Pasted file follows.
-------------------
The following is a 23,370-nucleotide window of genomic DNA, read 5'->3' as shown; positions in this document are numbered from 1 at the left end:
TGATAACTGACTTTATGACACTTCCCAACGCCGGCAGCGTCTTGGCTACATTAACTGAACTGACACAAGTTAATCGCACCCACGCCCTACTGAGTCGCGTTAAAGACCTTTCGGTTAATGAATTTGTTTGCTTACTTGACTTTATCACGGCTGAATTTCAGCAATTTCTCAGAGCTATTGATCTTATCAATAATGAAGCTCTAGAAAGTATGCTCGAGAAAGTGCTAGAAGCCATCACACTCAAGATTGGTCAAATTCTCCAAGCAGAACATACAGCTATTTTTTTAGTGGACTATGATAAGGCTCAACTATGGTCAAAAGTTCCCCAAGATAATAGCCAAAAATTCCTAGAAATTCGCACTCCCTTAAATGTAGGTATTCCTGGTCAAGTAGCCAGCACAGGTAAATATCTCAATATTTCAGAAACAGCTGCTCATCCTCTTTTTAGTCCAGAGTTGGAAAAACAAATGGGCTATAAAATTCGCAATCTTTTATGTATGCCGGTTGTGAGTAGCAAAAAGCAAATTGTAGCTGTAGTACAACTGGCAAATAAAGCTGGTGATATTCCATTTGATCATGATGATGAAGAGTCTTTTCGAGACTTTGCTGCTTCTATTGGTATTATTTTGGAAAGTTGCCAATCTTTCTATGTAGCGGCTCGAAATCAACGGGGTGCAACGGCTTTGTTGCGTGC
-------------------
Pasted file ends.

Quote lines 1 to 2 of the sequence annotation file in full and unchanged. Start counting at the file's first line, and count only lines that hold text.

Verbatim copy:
The following is a 23,370-nucleotide window of genomic DNA, read 5'->3' as shown; positions in this document are numbered from 1 at the left end:
TGATAACTGACTTTATGACACTTCCCAACGCCGGCAGCGTCTTGGCTACATTAACTGAACTGACACAAGTTAATCGCACCCACGCCCTACTGAGTCGCGTTAAAGACCTTTCGGTTAATGAATTTGTTTGCTTACTTGACTTTATCACGGCTGAATTTCAGCAATTTCTCAGAGCTATTGATCTTATCAATAATGAAGCTCTAGAAAGTATGCTCGAGAAAGTGCTAGAAGCCATCACACTCAAGATTGGTCAAATTCTCCAAGCAGAACATACAGCTATTTTTTTAGTGGACTATGATAAGGCTCAACTATGGTCAAAAGTTCCCCAAGATAATAGCCAAAAATTCCTAGAAATTCGCACTCCCTTAAATGTAGGTATTCCTGGTCAAGTAGCCAGCACAGGTAAATATCTCAATATTTCAGAAACAGCTGCTCATCCTCTTTTTAGTCCAGAGTTGGAAAAACAAATGGGCTATAAAATTCGCAATCTTTTATGTATGCCGGTTGTGAGTAGCAAAAAGCAAATTGTAGCTGTAGTACAACTGGCAAATAAAGCTGGTGATATTCCATTTGATCATGATGATGAAGAGTCTTTTCGAGACTTTGCTGCTTCTATTGGTATTATTTTGGAAAGTTGCCAATCTTTCTATGTAGCGGCTCGAAATCAACGGGGTGCAACGGCTTTGTTGCGTGC